- Mall aboard: Future requires evolution at West Park Mall (3/24/17)17
- Legal discrimination complaint, ethics complaint filed in Scott City government (3/22/17)13
- Business notebook: Cape native goes from farm to mobile-food operation (3/20/17)1
- Former Scott City administrator: 'I was forced to resign' (3/21/17)6
- Former Southeast softball coach sues Board of Regents; seeks damages and her job back (3/23/17)14
- Triplett manslaughter case set for July 2018 (3/21/17)2
- Two people found dead in Advance house fire (3/21/17)
- Two local lawmakers back charter school bill; Perryville lawmaker objects to measure (3/19/17)24
- Two Cape men charged with second-degree murder of Grandi (3/21/17)2
- Lawmakers put prevailing wage in crosshairs; laborers object (2/12/17)10
Before the flood
No one who lives in the unincorporated parts of Alexander County in Illinois has flood insurance. The county commission quit the federal flood insurance program in 1988, making Alexander County the only Illinois county along the Mississippi and Ohio rivers without protection against flooding.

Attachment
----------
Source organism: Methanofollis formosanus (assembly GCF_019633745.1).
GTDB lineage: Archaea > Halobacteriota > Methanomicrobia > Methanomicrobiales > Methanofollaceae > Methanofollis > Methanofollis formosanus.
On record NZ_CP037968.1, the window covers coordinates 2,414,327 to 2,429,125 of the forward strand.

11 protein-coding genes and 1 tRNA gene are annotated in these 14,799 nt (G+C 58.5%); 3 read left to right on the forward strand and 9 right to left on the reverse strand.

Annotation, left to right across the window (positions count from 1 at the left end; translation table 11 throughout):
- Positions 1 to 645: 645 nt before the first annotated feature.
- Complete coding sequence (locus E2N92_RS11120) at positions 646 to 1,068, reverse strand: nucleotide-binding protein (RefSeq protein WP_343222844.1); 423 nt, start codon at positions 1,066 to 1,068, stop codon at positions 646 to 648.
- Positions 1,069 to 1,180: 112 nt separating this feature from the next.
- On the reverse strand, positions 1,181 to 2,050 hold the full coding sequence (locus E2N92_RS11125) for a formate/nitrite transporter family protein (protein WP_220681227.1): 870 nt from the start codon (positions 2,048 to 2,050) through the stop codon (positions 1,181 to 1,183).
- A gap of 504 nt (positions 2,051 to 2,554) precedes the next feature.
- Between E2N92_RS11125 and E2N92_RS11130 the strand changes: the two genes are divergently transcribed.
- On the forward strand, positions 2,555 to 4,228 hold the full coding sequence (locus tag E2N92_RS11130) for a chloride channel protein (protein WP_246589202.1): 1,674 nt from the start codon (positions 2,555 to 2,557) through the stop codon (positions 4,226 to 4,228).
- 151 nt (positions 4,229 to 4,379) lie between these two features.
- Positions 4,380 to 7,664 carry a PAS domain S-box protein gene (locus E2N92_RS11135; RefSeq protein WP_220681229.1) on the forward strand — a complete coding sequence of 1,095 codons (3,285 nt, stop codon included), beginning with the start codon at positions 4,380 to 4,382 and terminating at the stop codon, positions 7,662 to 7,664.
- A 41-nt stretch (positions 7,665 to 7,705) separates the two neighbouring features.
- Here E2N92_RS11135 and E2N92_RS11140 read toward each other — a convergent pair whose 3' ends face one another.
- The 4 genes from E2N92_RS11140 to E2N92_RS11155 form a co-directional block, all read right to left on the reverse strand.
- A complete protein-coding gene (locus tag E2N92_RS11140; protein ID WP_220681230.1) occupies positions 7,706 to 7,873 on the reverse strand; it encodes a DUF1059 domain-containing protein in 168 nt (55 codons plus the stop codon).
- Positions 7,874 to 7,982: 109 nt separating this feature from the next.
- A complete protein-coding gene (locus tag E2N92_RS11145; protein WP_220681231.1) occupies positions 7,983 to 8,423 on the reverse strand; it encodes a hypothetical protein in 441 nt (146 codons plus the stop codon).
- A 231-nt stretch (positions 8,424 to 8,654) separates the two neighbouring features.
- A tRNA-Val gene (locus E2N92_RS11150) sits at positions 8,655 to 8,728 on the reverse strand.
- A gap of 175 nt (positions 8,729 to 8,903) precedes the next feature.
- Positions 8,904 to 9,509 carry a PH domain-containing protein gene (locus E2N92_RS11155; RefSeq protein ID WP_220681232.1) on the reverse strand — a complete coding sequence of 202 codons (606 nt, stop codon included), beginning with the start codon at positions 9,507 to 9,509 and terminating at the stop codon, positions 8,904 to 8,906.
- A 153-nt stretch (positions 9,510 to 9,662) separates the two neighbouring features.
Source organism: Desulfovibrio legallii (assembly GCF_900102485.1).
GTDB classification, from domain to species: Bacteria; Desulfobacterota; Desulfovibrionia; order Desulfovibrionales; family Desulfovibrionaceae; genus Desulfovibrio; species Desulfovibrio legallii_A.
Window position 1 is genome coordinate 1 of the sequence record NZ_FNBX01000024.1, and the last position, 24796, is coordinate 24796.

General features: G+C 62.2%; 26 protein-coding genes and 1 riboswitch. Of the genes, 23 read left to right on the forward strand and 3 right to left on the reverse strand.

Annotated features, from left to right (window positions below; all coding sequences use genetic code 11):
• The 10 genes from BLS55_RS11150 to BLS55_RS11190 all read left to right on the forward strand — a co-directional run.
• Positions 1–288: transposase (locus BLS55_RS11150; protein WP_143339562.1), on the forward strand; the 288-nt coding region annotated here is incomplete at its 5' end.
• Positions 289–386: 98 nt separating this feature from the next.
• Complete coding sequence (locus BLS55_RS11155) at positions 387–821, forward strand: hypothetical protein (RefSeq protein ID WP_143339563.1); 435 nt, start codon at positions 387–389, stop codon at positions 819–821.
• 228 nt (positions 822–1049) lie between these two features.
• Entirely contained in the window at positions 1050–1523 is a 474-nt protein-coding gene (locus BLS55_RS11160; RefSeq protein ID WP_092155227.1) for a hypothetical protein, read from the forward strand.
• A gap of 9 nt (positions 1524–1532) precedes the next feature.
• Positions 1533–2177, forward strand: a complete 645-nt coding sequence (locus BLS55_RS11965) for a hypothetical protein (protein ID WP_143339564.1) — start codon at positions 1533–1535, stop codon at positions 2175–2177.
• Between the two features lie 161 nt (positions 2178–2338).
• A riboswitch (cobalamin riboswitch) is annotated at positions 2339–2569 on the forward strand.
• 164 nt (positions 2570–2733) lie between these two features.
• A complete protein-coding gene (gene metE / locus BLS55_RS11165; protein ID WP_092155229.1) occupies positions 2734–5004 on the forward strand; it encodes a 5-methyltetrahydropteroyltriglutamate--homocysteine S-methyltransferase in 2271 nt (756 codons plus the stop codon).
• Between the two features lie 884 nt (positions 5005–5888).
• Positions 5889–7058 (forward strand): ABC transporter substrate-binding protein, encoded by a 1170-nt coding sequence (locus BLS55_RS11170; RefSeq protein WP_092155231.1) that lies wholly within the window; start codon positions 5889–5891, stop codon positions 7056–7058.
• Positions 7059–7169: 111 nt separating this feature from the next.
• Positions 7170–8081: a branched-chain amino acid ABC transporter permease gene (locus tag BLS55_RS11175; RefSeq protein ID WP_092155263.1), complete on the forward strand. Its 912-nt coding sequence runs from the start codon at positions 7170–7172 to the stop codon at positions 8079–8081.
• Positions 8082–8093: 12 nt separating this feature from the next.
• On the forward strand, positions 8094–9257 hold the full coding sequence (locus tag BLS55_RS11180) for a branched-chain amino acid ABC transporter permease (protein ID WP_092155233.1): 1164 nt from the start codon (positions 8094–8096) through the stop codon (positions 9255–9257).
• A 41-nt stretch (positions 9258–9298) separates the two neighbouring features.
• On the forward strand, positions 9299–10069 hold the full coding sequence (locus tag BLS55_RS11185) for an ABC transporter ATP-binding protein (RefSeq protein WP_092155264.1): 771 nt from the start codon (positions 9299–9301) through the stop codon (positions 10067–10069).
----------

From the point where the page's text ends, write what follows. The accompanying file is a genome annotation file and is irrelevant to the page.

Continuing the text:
But a seven-year effort to remedy that situation may be nearing a conclusion as the Federal Emergency Management Agency reviews the county's application for returning to the program on a probationary basis.
In 1999, the county commission decided to get back into the program, but getting back in has been extremely difficult. Any building constructed since 1987 is required to conform to the insurance program's construction rules.
The lack of federal flood insurance is severely damaging a county that has many other problems. The absence of federal flood insurance makes it nearly impossible to obtain business loans, home mortgages and government grants, and to attract industry. For instance, the library in Olive Branch lost out on an expansion grant because no flood insurance is in effect.
If Alexander County is ever to climb out of its economic morass, federal flood insurance is a necessity.